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Volume 16, issue 11
Atmos. Chem. Phys., 16, 6931-6947, 2016
https://doi.org/10.5194/acp-16-6931-2016
© Author(s) 2016. This work is distributed under
the Creative Commons Attribution 3.0 License.

Special issue: The Modular Earth Submodel System (MESSy) (ACP/GMD inter-journal...

Atmos. Chem. Phys., 16, 6931-6947, 2016
https://doi.org/10.5194/acp-16-6931-2016
© Author(s) 2016. This work is distributed under
the Creative Commons Attribution 3.0 License.

Research article 07 Jun 2016

Research article | 07 Jun 2016

Global atmospheric budget of simple monocyclic aromatic compounds

David Cabrera-Perez1, Domenico Taraborrelli1,a, Rolf Sander1, and Andrea Pozzer1 David Cabrera-Perez et al.
  • 1Atmospheric Chemistry Department, Max-Planck Institute of Chemistry, Hahn-Meitner-Weg 1, 55128 Mainz, Germany
  • anow at: Institute of Energy and Climate Research (IEK-8), Forschungszentrum Jülich GmbH, Jülich, Germany

Abstract. The global atmospheric budget and distribution of monocyclic aromatic compounds is estimated, using an atmospheric chemistry general circulation model. Simulation results are evaluated with an ensemble of surface and aircraft observations with the goal of understanding emission, production and removal of these compounds.

Anthropogenic emissions provided by the RCP database represent the largest source of aromatics in the model (≃23TgCyear−1) and biomass burning from the GFAS inventory the second largest (≃5TgCyear−1). The simulated chemical production of aromatics accounts for  ≃5TgCyear−1. The atmospheric burden of aromatics sums up to 0.3TgC. The main removal process of aromatics is photochemical decomposition (≃27TgCyear−1), while wet and dry deposition are responsible for a removal of  ≃4TgCyear−1.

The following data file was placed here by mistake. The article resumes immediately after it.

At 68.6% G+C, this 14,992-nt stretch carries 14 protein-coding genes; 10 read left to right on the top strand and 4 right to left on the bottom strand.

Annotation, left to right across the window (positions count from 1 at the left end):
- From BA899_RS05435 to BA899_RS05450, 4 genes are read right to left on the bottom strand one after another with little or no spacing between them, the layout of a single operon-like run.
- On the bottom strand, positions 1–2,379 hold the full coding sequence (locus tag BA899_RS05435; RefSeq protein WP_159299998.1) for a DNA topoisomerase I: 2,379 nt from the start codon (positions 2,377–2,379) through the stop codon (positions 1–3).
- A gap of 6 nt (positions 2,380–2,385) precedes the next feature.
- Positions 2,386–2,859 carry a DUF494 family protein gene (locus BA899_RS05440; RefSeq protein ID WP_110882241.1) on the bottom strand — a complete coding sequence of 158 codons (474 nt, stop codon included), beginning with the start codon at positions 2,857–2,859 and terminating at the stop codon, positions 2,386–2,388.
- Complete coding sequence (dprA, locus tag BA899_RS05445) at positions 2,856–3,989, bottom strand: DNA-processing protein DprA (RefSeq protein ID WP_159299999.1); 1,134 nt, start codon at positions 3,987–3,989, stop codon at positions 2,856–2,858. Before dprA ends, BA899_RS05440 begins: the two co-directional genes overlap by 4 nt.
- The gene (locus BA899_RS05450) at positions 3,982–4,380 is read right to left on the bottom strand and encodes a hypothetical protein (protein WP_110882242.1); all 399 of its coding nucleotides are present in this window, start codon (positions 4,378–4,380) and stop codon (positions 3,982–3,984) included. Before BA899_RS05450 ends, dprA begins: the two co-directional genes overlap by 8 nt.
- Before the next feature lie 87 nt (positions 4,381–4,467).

Simulated mixing ratios at the surface and elsewhere in the troposphere show good spatial and temporal agreement with the observations for benzene, although the model generally underestimates mixing ratios. Toluene is generally well reproduced by the model at the surface, but mixing ratios in the free troposphere are underestimated. Finally, larger discrepancies are found for xylenes: surface mixing ratios are not only overestimated but also a low temporal correlation is found with respect to in situ observations.

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The global atmospheric budget and distribution of monocyclic aromatic compounds is estimated, using an atmospheric chemistry general circulation model. Simulation results are evaluated with observations with the goal of understanding emission, production and removal of these compounds. Anthropogenic and biomass burning are the main sources of aromatic compounds to the atmosphere. The main sink is photochemical decomposition and in lesser importance dry deposition.
The global atmospheric budget and distribution of monocyclic aromatic compounds is estimated,...
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